Texas officials asked a federal appeals court to uphold the state’s new immigration enforcement law during a last-minute hearing March 20.

The controversial law, known as Senate Bill 4, is currently on hold after whiplash court rulings March 19. The U.S. Supreme Court briefly allowed the law to take effect, but less than nine hours later, the 5th U.S. Circuit Court of Appeals halted the law while judges determined whether it is constitutional.

The appeals court did not immediately make a decision following the March 20 hearing.

The background

SB 4 would allow Texas law enforcement to arrest migrants suspected of illegally entering Texas from Mexico. Undocumented immigrants would face up to six months in jail or a $2,000 fine, while repeat offenders could face felony charges.

Judges could essentially deport migrants by ordering them to return to Mexico. Local police officers would escort migrants to ports of entry and likely turn them over to federal authorities.

The law, a top priority of Gov. Greg Abbott, is Texas’ latest attempt to curb the flow of immigration into Texas. Historically, only the federal government has had the authority to enforce immigration restrictions and deport migrants.

During a previously-scheduled speech March 20, Abbott said Texas would continue to arrest migrants for trespassing and other charges while SB 4 is blocked.

“Even without SB 4, Texas has the legal authority to arrest people coming across the razor wire barriers on our border,” Abbott told a crowd at the conservative Texas Public Policy Foundation’s annual conference in Austin. “The Texas Department of Public Safety has already arrested more than 40,000 people who have come across our border illegally.”

SB 4 was originally scheduled to take effect March 5, but a federal district judge blocked it last month after the federal government and immigration advocates sued Texas over constitutional concerns. SB 4 has since moved through the federal court system.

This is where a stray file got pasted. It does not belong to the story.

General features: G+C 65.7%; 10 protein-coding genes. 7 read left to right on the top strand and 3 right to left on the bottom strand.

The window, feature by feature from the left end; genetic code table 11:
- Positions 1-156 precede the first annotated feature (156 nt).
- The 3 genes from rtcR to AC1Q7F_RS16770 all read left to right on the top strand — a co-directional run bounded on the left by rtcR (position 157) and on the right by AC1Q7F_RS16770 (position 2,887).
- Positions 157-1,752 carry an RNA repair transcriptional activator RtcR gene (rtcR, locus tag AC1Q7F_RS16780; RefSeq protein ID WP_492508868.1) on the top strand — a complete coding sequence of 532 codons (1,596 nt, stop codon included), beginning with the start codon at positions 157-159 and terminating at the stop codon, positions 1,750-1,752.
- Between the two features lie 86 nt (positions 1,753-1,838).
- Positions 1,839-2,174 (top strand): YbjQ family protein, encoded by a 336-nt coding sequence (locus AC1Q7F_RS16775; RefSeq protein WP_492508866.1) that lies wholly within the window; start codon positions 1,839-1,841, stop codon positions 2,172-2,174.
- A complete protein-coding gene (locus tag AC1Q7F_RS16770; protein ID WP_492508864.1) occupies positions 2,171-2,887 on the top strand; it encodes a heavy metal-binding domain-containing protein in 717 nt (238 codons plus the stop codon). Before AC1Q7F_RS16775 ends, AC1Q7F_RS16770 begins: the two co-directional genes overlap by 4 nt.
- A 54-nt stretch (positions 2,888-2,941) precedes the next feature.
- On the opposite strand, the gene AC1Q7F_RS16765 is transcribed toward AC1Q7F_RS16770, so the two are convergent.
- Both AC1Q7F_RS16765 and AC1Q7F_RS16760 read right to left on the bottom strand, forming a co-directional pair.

Zooming in

Speaking to three judges on the 5th Circuit court, Texas Solicitor General Aaron Lloyd Nielson said Texas has “a right to defend itself” against record illegal border crossings. The state wants to work with the federal government to enforce immigration restrictions, he said.

“SB 4 is a modest but important statute,” Nielson said. “It's modest because it mirrors federal law; it's important because it helps address what even the president has called a border crisis.”

Chief judge Priscilla Richman appeared skeptical of Nielson’s argument. She raised a series of hypothetical questions about how Texas would enforce the law: What if federal officials refuse to carry out state deportation orders? What if a migrant illegally crosses the border into Arizona and later moves to Texas—would SB 4 apply to them?

Nielson said he did not know how those cases would be handled and implied the state did not immediately begin enforcing the law after it briefly took effect March 19.

“This is uncharted because we don't have any cases on it,” Nielson said.

Richman pointed to a 2012 ruling in which the Supreme Court struck down portions of an Arizona immigration enforcement law that justices said encroached upon federal authority. The Arizona law would have allowed state police to arrest people suspected of being in the country illegally.